Coast Weekly, August 12, 1999
OUTSIDE IN – Guitarist Bruce Eisenbeil Keeps the spirit of free jazz alive
It’s been almost 20 years since the demise of “fusion” and the return of straight-ahead jazz into the musical mainstream. But what stands out most noticeably in many recent recordings and concert venues is how watered-down and predictable the music has become.
Despite jazz’s great potential for bold experimentation and creative spontaneity, a majority of today’s jazz musicians seem locked into a commercial/pop mode that refuses to challenge audiences or move the music in new directions.
One exception is New York-based guitarist and composer Bruce Eisenbeil, whose growing recognition on the East Coast signals the emergence of a true musical anomaly – a jazz musician who is pushing the boundaries of jazz with a blend of the traditional and avant-garde.
Eisenbeil, who will be performing this weekend at the Martin LaBorde Gallery in Carmel and the Henry Miller Library in Big Sur, eschews heavy electronic amplification and overly stylized arrangements for a clean, stripped-down sound that emphasizes the simple elegance of his compositions and the pure sound of the music’s instrumentation.
As heard on his debut trio recording for the CIMP label, Nine Wings, Eisenbeil has welded the best of straight ahead and free jazz, creating a music that defies the labeling of avant-garde jazz as little more than undisciplined cacophony. And what the music may sometimes lack in immediate accessibility, is compensated for by its dynamic energy and exuberance. “The music’s not necessarily about playing from the mind but from the heart,” says Eisenbeil. “It comes from following the group force and developing that. It’s what helps perpetuate a beautiful musical experience.” Although influenced by traditional jazz guitar players like Wes Montgomery and Pat Martino, Eisenbeil’s approach favors the cascading reams of notes and sound dynamics of saxophone players.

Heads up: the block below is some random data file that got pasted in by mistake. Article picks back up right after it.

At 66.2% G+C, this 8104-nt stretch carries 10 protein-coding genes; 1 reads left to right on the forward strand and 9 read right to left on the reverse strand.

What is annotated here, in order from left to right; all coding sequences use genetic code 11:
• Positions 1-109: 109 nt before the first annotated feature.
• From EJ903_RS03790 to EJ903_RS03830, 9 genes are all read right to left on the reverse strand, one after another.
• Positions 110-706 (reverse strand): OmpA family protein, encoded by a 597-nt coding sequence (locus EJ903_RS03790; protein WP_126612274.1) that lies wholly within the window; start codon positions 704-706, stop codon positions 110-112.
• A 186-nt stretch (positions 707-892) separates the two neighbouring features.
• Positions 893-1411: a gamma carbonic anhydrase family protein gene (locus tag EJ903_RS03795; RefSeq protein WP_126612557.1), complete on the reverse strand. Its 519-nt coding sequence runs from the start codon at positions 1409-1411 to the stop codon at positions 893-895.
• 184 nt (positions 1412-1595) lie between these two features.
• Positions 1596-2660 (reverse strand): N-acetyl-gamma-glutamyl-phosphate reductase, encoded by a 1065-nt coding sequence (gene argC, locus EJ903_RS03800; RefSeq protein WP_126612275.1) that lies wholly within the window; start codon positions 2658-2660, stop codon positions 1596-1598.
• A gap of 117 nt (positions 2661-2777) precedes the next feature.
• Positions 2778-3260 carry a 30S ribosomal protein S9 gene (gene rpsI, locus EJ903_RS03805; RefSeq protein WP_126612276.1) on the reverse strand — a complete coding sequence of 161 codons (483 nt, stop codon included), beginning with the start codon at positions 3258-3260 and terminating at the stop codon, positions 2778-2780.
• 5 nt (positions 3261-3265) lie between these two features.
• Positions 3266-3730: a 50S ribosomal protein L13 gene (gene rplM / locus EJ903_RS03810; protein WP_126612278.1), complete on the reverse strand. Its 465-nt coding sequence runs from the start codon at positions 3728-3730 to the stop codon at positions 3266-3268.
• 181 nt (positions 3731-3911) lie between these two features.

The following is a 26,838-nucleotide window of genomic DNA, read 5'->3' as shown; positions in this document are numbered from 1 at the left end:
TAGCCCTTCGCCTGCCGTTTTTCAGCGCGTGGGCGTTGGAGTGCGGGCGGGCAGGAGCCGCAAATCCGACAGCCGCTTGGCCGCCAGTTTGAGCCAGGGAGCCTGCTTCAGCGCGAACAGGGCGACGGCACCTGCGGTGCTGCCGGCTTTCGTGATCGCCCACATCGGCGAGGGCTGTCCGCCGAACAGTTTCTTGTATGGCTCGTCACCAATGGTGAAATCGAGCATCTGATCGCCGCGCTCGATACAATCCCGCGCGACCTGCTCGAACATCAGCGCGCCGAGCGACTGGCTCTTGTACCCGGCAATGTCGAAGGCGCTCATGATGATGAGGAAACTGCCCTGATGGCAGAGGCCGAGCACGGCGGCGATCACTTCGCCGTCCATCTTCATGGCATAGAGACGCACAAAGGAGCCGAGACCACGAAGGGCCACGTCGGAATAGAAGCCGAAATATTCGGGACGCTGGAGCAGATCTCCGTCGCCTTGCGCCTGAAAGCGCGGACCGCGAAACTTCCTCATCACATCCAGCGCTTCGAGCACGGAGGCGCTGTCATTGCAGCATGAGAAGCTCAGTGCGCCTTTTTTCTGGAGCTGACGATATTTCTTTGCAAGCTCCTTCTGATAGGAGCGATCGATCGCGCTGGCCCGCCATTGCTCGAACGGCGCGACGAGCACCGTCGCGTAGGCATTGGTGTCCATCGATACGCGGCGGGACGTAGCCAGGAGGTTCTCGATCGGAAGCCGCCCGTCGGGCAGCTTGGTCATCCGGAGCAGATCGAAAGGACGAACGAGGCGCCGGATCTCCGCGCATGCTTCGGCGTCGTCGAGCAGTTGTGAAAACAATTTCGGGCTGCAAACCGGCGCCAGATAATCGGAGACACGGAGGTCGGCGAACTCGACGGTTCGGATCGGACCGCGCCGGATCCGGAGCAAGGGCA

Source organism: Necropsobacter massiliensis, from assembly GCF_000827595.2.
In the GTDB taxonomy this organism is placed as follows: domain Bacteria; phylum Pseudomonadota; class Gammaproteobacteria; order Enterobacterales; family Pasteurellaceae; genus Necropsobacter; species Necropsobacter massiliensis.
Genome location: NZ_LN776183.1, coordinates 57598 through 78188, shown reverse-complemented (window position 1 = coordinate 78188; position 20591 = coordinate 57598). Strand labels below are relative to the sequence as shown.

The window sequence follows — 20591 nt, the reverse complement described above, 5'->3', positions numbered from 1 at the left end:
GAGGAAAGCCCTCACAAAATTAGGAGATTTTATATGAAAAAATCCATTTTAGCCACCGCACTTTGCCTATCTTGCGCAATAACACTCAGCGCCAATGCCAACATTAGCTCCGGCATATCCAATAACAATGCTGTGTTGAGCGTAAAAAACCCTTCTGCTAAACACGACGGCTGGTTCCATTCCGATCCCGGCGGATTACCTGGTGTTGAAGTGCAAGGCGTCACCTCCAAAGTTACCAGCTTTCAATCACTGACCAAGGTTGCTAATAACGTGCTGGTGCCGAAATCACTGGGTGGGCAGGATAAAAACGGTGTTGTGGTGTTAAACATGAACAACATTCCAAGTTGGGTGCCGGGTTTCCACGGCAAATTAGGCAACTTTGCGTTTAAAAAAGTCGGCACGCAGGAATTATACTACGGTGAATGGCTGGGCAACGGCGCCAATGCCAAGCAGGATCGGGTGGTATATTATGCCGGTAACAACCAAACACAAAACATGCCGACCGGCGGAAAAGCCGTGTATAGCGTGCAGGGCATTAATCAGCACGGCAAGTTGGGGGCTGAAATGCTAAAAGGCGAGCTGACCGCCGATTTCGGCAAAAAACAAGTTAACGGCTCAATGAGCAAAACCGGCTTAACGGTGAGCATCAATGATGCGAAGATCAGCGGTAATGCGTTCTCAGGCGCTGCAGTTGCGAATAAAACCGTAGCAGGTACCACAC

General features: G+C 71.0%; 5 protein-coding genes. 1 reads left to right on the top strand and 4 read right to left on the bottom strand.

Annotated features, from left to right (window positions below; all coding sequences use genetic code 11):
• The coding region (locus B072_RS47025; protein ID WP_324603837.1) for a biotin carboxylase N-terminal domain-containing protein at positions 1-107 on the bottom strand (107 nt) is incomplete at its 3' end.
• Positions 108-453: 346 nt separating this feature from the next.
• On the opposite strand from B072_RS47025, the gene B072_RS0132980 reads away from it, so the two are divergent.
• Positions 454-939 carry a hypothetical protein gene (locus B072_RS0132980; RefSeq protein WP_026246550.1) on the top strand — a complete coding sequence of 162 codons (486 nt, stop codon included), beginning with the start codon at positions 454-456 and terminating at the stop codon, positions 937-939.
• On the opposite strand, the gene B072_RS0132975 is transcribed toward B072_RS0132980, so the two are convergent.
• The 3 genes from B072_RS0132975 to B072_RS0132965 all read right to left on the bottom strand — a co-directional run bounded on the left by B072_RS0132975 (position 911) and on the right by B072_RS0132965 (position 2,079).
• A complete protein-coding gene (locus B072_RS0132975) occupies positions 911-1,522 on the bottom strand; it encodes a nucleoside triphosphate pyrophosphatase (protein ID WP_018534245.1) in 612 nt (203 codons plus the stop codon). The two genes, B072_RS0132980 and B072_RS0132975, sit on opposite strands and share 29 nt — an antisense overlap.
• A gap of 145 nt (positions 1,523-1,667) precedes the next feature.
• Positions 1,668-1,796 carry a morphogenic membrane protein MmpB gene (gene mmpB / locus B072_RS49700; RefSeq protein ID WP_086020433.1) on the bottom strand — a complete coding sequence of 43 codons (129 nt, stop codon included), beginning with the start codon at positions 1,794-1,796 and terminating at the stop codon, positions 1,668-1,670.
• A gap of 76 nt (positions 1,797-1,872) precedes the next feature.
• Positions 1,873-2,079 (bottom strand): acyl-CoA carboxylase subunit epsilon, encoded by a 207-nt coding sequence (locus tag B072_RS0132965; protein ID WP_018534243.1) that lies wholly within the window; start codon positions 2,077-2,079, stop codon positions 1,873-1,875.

“Conceptually horn players offer the most resistance, and what attracts me is resistance,” explains Eisenbeil. “What happens in my mind is, when I hear things that cause me to be puzzled, question marks go off. With Charlie Parker’s sound I couldn’t stand to listen to him, the emotional impact initially was really difficult. But I kept on listening and all of a sudden it began to make sense. It was the same with Ornette Coleman and John Coltrane. I love that kind of music. It has a real organic quality and feels very rooted, almost like a neighborhood community.”
For Saturday’s performance at the Martin LaBorde Gallery, Eisenbeil will be teamed with Ernesto Diaz-Infante on piano and Pat Harman on bass. With little more than an afternoon’s rehearsal expected before the show, Eisenbeil says the trio performance should be an exciting evening of no-holds-barred experimentation.
“It will be highly improvised,” admits Eisenbeil, “and what’s likely to happen is some strategies will be expressed beforehand in the afternoon rehearsal but other than that, there won’t be a lot of notated material. It will be up to the three of us to focus on each other’s sound and make it all work. It’s a pretty high tightrope, but the higher it is, the more fun it is.”
For his solo performance on Sunday, Eisenbeil says the challenge will be to create enough dynamics to engage the audience and overcome the limits of performing with a single instrument.
“The approach in solo performance involves [creating] much larger sound masses on guitar, playing melody with chords,” explains Eisenbeil. “It’s totally critical. I want as big a sound affecting people as possible. The challenge is to make it modern and put it forward in such a way the audience is intrigued and interested and engaged for the duration.”
- Richard Pitnick